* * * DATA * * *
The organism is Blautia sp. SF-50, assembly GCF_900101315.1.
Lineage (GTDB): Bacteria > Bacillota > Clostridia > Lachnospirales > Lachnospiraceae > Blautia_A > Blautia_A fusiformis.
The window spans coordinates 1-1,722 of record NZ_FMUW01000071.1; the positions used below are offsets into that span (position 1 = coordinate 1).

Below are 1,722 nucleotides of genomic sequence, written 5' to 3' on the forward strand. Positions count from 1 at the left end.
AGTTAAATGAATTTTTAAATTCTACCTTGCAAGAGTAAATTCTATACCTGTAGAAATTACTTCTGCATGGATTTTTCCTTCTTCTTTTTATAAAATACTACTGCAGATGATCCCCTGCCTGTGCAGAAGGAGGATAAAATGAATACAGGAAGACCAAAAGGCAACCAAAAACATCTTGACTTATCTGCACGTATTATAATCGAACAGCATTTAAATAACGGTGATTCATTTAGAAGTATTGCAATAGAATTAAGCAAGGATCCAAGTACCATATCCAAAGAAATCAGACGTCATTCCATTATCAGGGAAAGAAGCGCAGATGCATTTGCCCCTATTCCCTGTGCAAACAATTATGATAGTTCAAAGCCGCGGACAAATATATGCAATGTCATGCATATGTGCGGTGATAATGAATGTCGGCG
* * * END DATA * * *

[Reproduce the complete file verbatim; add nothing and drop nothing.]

The organism is Blautia sp. SF-50, assembly GCF_900101315.1.
Lineage (GTDB): Bacteria > Bacillota > Clostridia > Lachnospirales > Lachnospiraceae > Blautia_A > Blautia_A fusiformis.
The window spans coordinates 1-1,722 of record NZ_FMUW01000071.1; the positions used below are offsets into that span (position 1 = coordinate 1).

Below are 1,722 nucleotides of genomic sequence, written 5' to 3' on the forward strand. Positions count from 1 at the left end.
AGTTAAATGAATTTTTAAATTCTACCTTGCAAGAGTAAATTCTATACCTGTAGAAATTACTTCTGCATGGATTTTTCCTTCTTCTTTTTATAAAATACTACTGCAGATGATCCCCTGCCTGTGCAGAAGGAGGATAAAATGAATACAGGAAGACCAAAAGGCAACCAAAAACATCTTGACTTATCTGCACGTATTATAATCGAACAGCATTTAAATAACGGTGATTCATTTAGAAGTATTGCAATAGAATTAAGCAAGGATCCAAGTACCATATCCAAAGAAATCAGACGTCATTCCATTATCAGGGAAAGAAGCGCAGATGCATTTGCCCCTATTCCCTGTGCAAACAATTATGATAGTTCAAAGCCGCGGACAAATATATGCAATGTCATGCATATGTGCGGTGATAATGAATGTCGGCG